brook and brooked
Posted: 09 June 2007 10:36 AM   [ Ignore ]
Total Posts:  246
Joined  2007-02-23

One AHD online (if my copy/paste works):

brook1 (brʊk) pronunciation
n. Chiefly Northeastern U.S.

See creek (sense 1). See Regional Note at run.

[Middle English, from Old English brōc.]

brook2 (brʊk) pronunciation
tr.v., brooked, brook·ing, brooks.

To put up with; tolerate: We will brook no further argument.

[Middle English brouken, from Old English brūcan, to use, enjoy.]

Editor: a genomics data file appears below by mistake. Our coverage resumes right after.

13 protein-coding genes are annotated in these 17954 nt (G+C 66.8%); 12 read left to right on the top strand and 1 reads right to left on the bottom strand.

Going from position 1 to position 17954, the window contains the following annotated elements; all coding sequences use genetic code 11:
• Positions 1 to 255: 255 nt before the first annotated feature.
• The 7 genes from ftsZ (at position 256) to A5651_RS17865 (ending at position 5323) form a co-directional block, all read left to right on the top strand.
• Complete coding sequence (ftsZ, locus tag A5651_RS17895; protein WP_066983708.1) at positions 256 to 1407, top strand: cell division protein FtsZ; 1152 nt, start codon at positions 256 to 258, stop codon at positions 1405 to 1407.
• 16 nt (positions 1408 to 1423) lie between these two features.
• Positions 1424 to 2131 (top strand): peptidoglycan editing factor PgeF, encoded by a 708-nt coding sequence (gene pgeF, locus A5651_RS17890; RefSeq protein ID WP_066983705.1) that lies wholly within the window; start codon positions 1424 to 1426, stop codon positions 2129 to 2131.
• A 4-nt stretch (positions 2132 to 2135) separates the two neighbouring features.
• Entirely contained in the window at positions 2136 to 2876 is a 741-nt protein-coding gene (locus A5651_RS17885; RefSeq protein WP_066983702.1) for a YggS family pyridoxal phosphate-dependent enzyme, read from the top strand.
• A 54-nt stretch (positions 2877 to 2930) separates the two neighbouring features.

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Apparently this indicates that “brook” and “brooked” have different etymologies.  Is that correct?

Posted: 09 June 2007 12:16 PM   [ Ignore ]   [ # 1 ]
Total Posts:  115
Joined  2007-02-24

Yes they do, droogie.

The one that means “creek”: Middle English ‘brook’, ‘broke’, from Old English ‘br(long o)c’; akin to Old High German ‘bruoh’ marshy ground and probably to Old English ‘brecan’ to break

The one that means “to put up with”: Middle English ‘brouken’ to use, enjoy, digest, from Old English ‘br(long u)can’; akin to Old High German ‘br(long u)hhan’ to use, Gothic ‘br(long u)kjan’ to use, partake of, Latin ‘frui’ to enjoy

(from Merriam Websters Unabriged)

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